By Dana Jacobi
Gazpacho is a culinary trifecta, the rare dish that is delicious, healthful, and popular with everyone, from everyday folks to trend-conscious foodies. Served well chilled and generously garnished with chopped vegetables, this good-looking refresher, something between a soup and a liquid salad, is the perfect temptation for appetites wilted by summer heat.
Gazpacho is also a dish you won't mind making during the summer, since no cooking is needed and preparing it takes minimal kitchen time. I do recommend making your own roasted red peppers to benefit from the smoky and fresh flavor of homemade. But if you buy them from a deli counter or use the kind from a jar, chopping and blending are all this soup requires.
While using fresh tomatoes is traditional, they require peeling and seeding. Also, buying the very best, sun-ripened local tomatoes can be surprisingly expensive. Instead, my speedy version calls for tomato juice. This may seem like heresy, but try it then judge!
Bread and olive oil are gazpacho's other key ingredients. To avoid making stale bread, I take the shortcut of using dry breadcrumbs. Use a good quality of extra-virgin oil so just a couple of teaspoons are needed for plenty of aromatic flavor while keeping down the calories.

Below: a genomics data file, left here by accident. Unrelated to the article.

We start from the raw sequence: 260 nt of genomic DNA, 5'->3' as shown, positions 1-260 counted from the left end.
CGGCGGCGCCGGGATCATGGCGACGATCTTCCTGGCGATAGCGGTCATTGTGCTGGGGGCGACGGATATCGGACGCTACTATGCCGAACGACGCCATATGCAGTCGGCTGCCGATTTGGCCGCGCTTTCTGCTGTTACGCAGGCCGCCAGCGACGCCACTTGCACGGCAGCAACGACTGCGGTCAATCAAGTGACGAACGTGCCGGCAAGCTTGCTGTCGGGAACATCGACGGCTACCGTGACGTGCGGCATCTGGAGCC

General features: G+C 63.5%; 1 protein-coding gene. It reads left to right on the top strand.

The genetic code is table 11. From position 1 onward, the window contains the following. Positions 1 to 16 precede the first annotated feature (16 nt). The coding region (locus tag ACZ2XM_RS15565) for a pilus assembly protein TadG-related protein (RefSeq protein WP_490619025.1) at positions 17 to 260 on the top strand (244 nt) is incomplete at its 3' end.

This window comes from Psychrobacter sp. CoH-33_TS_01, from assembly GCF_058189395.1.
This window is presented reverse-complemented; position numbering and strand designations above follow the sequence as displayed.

The one place where I do take time during preparation is in finely cutting the vegetable mix-ins into neat cubes because this looks so attractive. I also serve the chilled gazpacho in glass bowls.
Red Pepper Gazpacho
Makes 4 servings
- 1 medium red bell pepper (or use jarred, roasted pepper)
- 2 cups low-sodium tomato juice
- 2 garlic cloves, chopped
- 2 tsp. extra virgin olive oil
- 2 Tbsp. dry breadcrumbs
- 1 Tbsp. white vinegar
- Salt and freshly ground pepper
- 1/4 cup seeded and diced cucumber
- 1/4 cup finely diced green bell pepper
- 1/4 cup finely diced sweet onion
- 1/4 cup finely diced zucchini
- Tabasco sauce, optional
- Roast pepper over an open flame, turning it with tongs until skin is charred all over, about 10 minutes. Or, preheat oven to 425 degrees F. Halve and seed pepper and place halves, cut-side down, on baking sheet. Coat skin with cooking spray and bake until pepper is soft, 30 minutes. Place roasted pepper, charred or baked, in a bowl, cover, and let sit for 20 minutes. Using your fingers, remove skin. Coarsely chop pepper, and set aside.
- Place roasted pepper, tomato juice, garlic and olive oil in blender and whiz until mixture is pureed. Add breadcrumbs and vinegar, and whiz to combine. Season to taste with salt and pepper. Pour into covered container and chill well, 6 hours to overnight.
- Check seasoning and adjust, if necessary. Divide gazpacho among 4 soup bowls. Add 1 tablespoon each of chopped cucumber, pepper, onion, and zucchini. Serve with Tabasco sauce if desired.
Nutritional Information Per Serving:
4 g total fat
Less than 1 g saturated fat
12 g carbohydrate
2 g protein
2 g dietary fiber
100 mg sodium